The Lord Of The Rings - The Fellowship Of The Ring gets the DTS-HD 6.1 Master Audio treatment on Blu-ray in English with optional standard definition Spanish language dubs also supplied. Subtitles are offered up in English SDH and in Spanish as well. While there are very valid reasons to complain about the video quality of this release, you're going to have a much harder time complaining about the audio. The 6.1 track included for this film sounds spectacular, with all the surround activity you'd expect from the picture and maybe even a bit more. Bass response is very strong and powerful without burying the performers in the mix while dialogue is always perfectly balanced, clean and clear. Of course, it stands to reason that the battle scenes are going to impress, and they do, but even quieter and more dramatic moments sound great with some welcome and entirely appropriate ambient noise noticeable in the rear channels. The score is as majestic and powerful as you'd want it to be and nicely spread across the sound stage and there aren't any problems with hiss or distortion to note. The Fellowship Of The Ring sounds great on Blu-ray.
The extras on this release are going to look very familiar, as they've all been ported over from the standard definition release of the theatrical edition of the movie - there's nothing new here. Welcome To Middle Earth is a sixteen minute segment that talks about the origins of Tolkien's books, their influence and impact, and how that translated many years later in to Jackson's take on the material. Quest For The Ring is a bit more in-depth at twenty-two minutes long and it contains a fair bit more behind the scenes and on set footage, though at times it borders on a glorified advertisement for the film rather than a documentary.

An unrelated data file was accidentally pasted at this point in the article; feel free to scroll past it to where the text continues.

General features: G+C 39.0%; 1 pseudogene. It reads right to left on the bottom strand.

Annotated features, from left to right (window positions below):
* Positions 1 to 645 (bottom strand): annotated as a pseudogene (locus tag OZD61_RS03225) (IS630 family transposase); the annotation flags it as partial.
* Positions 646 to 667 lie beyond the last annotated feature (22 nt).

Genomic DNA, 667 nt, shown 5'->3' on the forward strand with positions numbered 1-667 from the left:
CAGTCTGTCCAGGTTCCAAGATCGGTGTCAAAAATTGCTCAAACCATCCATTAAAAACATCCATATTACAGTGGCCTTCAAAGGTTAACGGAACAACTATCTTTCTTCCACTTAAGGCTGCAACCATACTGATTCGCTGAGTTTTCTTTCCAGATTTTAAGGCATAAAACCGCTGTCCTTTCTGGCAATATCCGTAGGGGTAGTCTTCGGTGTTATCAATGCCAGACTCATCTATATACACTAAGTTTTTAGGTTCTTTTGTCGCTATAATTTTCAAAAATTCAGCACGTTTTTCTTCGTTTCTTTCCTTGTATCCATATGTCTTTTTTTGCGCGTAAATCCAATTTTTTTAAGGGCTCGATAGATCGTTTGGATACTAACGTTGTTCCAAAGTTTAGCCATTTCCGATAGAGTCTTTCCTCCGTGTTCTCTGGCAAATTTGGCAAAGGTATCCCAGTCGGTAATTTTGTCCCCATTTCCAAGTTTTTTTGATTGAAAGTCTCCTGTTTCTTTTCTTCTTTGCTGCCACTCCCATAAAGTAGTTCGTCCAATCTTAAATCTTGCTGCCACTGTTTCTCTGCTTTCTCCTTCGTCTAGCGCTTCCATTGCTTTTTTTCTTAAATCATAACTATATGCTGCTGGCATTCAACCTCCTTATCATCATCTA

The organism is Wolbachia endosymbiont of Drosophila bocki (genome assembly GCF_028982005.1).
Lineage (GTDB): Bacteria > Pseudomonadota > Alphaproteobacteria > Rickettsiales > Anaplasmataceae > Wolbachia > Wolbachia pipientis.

A Passage To Middle Earth is a forty minute TV special that was originally shown on the Sci-Fi Channel and it's considerably more epic in scope and it covers a fair bit more ground than the other two. It's still fairly promotional in spots, but there's more focus on adapting the source material here as well as casting, effects and the like. There's also a ten minute preview of The Two Towers.
Rounding out the extras for this film are six television spots, a music video, a collection of Lord Of The Rings web promos, and a preview for the extended edition of the film.
Most fans of the series will have already picked up the boxed set, making this single disc release a bit tough to recommend, as it doesn't offer up anything that wasn't included there. That said, if for whatever reason you want the theatrical version of the first film on its own, this release is good. The transfer could have looked nicer but the audio is top notch and while the extras pale in comparison to what was offered up on New Line's deluxe extended edition DVD releases, there's still some good stuff here. Judged on its own merits, consider this one recommended, but know that there's a boxed set version already available and that sooner or later, those extended cuts will rear their heads in high definition.
Ian lives in NYC with his wife where he writes for DVD Talk, runs Rock! Shock! Pop!. He likes NYC a lot, even if it is expensive and loud.